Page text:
Attala County, Mississippi


The Star-Herald, Kosciusko, Miss.,May 17, 1979


Early Settlers Came In Wagons

By Joyce W. Sanders

  John Beverly Sullivant was born in 1822 near Pulaski, Tennessee, and was married to Margaret Ann Shuler in 1844. Soon after their marriage they came to Attala County, near Zama, and settled on Lobutcha Creek. They made the trip in an ox wagon, bringing all their household goods with them. Mr. and Mrs. Abraham Shuler, parents of Mrs. Sullivant, joined the caravan, traveling in a wagon drawn by horses.
  Several other families joined the migration, including Sam Riddle and William Ethridge. These families brought all their livestock, some driving wagons while others drove cattle. Mrs. Mary Ethridge drove a wagon all the way by herself. John Bailey and his wife, Susanna were in the troupe. Mrs. Bailey was a daughter of the Abraham Shulers and John was a great-great-uncle of Dr. Lamar Bailey. All these families settled within seven or eight miles of each other.
  Mr. Sullivant told his children that when he first came here he could go

out in the woods and see herds of deer and droves of turkeys. In these early days the creek bottoms were filled with a thick growth of reed (a tall jointed grass or cane). This reed was eaten by the deer and by cows that had been turned out on the range.
  In 1850, for some reason unknown, this reed made seed and all the deer in this section died, supposedly from eating the reed seed. The reed also died after this seeding.
  The first settlers turned their hogs, as well as cows, out to range so they could fatten by eating acorns and nuts which were plentiful at this time in this densely wooded area. Many of the hogs wandered away and were lost, soon providing a long nosed variety of wild hog. Hunting these wild hogs turned into a business, but "feuds" were often brought about by persons claiming to own the wild hogs.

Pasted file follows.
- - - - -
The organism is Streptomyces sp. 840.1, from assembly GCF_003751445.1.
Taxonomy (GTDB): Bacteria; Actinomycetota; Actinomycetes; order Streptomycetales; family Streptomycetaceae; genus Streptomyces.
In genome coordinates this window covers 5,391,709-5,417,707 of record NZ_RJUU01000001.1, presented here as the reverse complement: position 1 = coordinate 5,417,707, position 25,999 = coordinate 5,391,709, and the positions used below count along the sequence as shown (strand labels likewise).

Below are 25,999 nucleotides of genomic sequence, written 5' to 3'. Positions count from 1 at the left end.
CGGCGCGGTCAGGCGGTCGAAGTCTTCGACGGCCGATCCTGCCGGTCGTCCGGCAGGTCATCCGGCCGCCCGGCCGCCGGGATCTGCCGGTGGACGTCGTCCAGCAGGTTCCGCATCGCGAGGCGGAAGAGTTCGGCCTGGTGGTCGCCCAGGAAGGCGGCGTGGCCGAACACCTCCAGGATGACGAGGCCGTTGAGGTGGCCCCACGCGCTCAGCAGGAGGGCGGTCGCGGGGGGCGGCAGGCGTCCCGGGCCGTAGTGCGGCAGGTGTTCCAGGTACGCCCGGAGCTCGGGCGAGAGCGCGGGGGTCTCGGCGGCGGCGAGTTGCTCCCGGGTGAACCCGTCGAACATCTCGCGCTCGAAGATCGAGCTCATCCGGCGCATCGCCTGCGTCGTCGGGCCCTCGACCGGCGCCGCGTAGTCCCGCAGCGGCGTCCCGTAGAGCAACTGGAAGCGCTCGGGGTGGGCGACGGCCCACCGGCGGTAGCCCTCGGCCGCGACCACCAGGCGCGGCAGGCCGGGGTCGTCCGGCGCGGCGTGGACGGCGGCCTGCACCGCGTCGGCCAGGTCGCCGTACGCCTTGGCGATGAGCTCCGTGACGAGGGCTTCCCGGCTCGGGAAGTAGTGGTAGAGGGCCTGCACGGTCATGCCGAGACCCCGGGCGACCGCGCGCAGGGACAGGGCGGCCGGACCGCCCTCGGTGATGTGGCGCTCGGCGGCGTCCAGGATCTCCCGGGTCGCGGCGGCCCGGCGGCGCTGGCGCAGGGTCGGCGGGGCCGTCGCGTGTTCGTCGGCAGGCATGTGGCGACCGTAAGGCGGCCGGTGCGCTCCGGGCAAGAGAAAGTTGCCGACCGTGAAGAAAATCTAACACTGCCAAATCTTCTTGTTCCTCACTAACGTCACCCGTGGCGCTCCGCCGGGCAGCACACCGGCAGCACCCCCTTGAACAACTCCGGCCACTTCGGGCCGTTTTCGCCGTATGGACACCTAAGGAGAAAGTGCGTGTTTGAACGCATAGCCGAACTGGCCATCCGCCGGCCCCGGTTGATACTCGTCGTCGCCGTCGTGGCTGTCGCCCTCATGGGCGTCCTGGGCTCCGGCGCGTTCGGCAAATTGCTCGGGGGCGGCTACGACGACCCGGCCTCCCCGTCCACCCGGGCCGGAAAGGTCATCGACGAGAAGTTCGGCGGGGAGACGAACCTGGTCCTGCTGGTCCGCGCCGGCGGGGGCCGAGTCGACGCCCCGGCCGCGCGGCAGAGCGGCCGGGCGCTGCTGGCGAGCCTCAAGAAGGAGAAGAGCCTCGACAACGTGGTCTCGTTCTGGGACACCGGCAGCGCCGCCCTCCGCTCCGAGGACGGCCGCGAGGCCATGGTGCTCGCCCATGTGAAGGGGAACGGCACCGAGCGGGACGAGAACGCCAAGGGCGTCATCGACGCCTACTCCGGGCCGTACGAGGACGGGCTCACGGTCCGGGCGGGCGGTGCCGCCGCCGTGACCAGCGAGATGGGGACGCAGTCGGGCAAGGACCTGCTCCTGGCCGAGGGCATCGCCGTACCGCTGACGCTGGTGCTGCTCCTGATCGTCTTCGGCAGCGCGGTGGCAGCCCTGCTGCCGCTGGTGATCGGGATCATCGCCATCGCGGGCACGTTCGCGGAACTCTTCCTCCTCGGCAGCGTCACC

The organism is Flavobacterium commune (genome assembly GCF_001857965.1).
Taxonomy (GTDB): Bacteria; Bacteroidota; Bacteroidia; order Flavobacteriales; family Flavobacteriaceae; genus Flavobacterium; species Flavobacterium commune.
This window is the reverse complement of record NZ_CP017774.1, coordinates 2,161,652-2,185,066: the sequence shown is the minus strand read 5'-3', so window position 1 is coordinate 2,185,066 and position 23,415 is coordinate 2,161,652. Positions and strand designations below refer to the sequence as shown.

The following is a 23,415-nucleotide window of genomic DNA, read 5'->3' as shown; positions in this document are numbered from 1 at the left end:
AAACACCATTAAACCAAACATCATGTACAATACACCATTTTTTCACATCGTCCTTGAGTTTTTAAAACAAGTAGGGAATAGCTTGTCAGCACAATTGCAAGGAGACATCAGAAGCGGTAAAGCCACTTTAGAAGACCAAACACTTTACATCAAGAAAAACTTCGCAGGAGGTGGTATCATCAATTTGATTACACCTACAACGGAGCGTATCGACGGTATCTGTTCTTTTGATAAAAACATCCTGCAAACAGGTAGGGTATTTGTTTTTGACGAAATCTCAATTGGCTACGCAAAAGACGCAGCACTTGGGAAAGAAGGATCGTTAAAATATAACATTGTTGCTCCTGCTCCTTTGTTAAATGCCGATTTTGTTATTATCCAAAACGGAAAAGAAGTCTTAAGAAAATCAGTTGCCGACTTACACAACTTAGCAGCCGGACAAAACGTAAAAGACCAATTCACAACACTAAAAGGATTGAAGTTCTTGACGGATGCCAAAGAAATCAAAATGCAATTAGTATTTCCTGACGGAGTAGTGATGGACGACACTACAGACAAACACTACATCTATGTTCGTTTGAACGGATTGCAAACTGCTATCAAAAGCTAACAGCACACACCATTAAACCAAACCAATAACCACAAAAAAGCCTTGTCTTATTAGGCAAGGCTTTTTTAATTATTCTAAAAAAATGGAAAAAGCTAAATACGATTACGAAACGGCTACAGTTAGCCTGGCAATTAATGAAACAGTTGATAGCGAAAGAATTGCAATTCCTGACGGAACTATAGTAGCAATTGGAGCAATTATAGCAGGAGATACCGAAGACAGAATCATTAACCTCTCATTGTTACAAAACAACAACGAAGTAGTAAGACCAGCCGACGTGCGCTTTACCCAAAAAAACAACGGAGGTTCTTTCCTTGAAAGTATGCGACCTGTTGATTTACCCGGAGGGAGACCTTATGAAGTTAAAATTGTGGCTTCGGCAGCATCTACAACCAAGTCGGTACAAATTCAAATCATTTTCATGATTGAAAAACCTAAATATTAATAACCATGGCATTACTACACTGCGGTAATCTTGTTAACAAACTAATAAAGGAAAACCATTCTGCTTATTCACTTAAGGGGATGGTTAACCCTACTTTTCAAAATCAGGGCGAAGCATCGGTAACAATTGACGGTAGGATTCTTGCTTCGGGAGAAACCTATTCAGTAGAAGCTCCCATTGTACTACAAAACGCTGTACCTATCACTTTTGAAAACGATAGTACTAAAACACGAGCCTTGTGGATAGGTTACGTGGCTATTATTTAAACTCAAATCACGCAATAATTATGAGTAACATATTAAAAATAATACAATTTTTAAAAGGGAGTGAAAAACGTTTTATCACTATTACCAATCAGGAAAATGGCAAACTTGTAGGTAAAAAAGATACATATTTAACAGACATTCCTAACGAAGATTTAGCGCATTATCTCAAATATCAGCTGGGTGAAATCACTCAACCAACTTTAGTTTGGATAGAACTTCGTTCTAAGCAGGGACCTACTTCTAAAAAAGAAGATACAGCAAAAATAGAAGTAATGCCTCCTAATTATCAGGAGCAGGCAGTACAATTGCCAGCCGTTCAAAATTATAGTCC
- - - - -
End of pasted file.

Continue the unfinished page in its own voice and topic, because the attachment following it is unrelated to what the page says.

During the first of the Civil War Tom Johnson accused Steve Gibbs of killing his hogs knowingly. As Johnson returned from the grist mill where he had had corn ground into meal, Gibbs shot him from ambush,
killing him instantly. This happenedd three miles east of Zama.
  Johnson's friends and relatives retaliated by capturing Gibbs and taking him to the spot where Johnson was killed. There, instead of a mock trial, they just pronounced Gibbs guilty and asked if he had rather be shot or hung.
  Gibbs is supposed to have chosen being shot and Johnson's brother supposedly was ready to oblige; as a mob so often does, they paid no attention to his preference and decided to use the noose instead.
  Gibbs was placed on a mule, led under a tree, was tied around the neck with a noose and was tied to a limb of a tree. When the mule was led from under Gibbs, the noose slipped and his feet touched the ground and his neck was unbroken. Whereupon a cousin of Johnson's son named Blount shinnied up the tree, tightened the rope and completed the hanging.
  Next time this column will continue with more about this area with special emphasis on turkeys and the Ku Klux Klan.

copyright © 1979, Joyce W. Sanders. All rights reserved.

The above article appeared in the May 17, 1979 Star-Herald, Kosciusko, Ms. It is republished here with the knowledge and consent of Joyce W. Sanders.


copyright © 2001 by Everette Carr. All rights reserved.

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